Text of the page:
The Town of Hamburg granted an application to rezone Wetzel’s parcel of land to allow the construction of a clustered patio-home project (project).  Neighbors appealed and the Supreme Court annulled decision. The appellate court found that the court below erred in annulling the rezoning determination based on the purported failure of the Town Board to comply with Town Law § 264.  Specifically, this Section of law requires a public hearing and an opportunity to be heard with at least 10 days notice.   Here, the notice indicated it was for 29.29 acres of vacant land rather than the 24.24 acres actually under consideration The Court noted, that “The sufficiency of the notice is tested by whether it fairly apprises the public of the fundamental character of the proposed zoning change. It should not mislead interested parties into foregoing attendance at the public hearing” (Matter of Gernatt Asphalt Prods. v Town of Sardinia, 87 N.Y.2d 668, 678 [1996] ).  The court said that, “Here, the notice relating to the rezoning application announced a public hearing on the adoption of an amendment to the Town’s Zoning Code with respect to a specified. We conclude, however, that the notice was sufficient and that the court therefore erred in failing to dismiss the fourth cause of action.”

Further, the Court found nothing in the record supporting the court’s conclusion that a member of the public could reasonably have been misled by the erroneous description of the acreage and thereby caused to fording the public hearing. The court also found that the record did establish that, before taking final action on the proposed rezoning, the Town Board did refer the matter to the Erie County Department of Environment and Planning (ECDEP) for review in compliance with General Municipal Law § 239–m, and the ECDEP’s failure to issue a recommendation within 30 days of “receipt of a full statement of such proposed action” permitted the Town Board to make a final determination on the rezoning application (General Municipal Law § 239–m [4][b]).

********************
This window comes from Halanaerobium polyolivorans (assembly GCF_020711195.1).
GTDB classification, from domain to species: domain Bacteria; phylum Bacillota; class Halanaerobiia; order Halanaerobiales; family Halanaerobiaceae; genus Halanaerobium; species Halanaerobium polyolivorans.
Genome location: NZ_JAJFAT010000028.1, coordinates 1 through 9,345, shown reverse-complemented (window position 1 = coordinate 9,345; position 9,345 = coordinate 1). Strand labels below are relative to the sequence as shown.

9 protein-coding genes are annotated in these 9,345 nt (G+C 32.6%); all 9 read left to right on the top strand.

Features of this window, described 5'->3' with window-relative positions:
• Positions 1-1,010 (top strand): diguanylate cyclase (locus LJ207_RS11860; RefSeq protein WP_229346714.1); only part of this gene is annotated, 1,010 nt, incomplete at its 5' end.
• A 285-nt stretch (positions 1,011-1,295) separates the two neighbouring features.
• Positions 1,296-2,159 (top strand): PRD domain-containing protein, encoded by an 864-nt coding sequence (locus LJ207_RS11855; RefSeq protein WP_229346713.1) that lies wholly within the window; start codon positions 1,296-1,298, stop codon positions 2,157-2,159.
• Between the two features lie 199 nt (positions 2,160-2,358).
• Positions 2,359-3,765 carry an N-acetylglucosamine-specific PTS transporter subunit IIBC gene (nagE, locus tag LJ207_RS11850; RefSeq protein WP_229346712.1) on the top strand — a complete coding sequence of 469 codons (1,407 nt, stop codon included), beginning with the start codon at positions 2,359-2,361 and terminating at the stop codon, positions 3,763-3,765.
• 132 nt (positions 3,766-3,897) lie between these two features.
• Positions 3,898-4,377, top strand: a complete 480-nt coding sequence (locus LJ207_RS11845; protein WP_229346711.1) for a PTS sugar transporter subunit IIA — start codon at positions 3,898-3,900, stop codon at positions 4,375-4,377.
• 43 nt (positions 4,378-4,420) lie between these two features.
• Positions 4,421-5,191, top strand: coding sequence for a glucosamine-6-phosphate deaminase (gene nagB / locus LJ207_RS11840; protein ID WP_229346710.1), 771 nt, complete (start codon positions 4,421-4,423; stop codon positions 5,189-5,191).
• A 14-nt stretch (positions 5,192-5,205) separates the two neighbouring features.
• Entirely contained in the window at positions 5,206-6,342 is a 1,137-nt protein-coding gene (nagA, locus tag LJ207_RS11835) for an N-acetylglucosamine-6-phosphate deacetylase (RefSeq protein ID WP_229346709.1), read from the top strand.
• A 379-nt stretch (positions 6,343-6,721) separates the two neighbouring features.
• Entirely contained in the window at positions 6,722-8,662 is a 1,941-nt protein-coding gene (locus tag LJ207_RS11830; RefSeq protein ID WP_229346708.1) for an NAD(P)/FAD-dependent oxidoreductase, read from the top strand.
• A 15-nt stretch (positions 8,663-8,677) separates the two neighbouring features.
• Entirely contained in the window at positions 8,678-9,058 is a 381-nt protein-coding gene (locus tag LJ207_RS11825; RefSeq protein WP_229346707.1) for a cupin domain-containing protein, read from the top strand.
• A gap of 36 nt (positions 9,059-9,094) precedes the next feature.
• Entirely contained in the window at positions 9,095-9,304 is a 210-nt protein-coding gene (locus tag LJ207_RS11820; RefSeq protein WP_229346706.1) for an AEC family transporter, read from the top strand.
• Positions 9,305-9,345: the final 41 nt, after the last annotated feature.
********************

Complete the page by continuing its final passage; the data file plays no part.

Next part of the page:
Lastly, the court agreed that petitioners failed to demonstrate that a “clear conflict” exists between the Town’s comprehensive plan and the rezoning determination.

Johnson v Town of Hamburg, 2018 WL 6714375 (NYAD 4 Dept. 12/21/2018)

Posted by: Patricia Salkin | December 4, 2018

MD Appeals Court Finds Implied Preemption Over Siting of Solar Farm

This post was authored by William Wantz, Esq.

A commercial solar farm was proposed for 86 acres adjacent to Cearfoss, a designated rural village in Washington County MD. Washington County’s comprehensive plan and special exception requirement protect rural villages from incompatible encroaching development.

Perennial Solar obtained an option to lease 86 acres adjacent to Cearfoss, on which they proposed to develop a large solar generating facility, and obtained a special exception from the zoning board, despite demonstrable inconsistency with the comprehensive plan and adverse effect on surrounding residential properties.  Cearfoss residents sought judicial review in the Circuit Court, in which the County became an additional party.

On appeal, the Circuit Court dismissed, finding implied preemption of local zoning by the Maryland Public Service Commission (PSC), on the basis of its regulation of large solar generating projects. Implied preemption differs from express preemption in that implied preemption is found by a court, while express preemption is determined by the legislative body.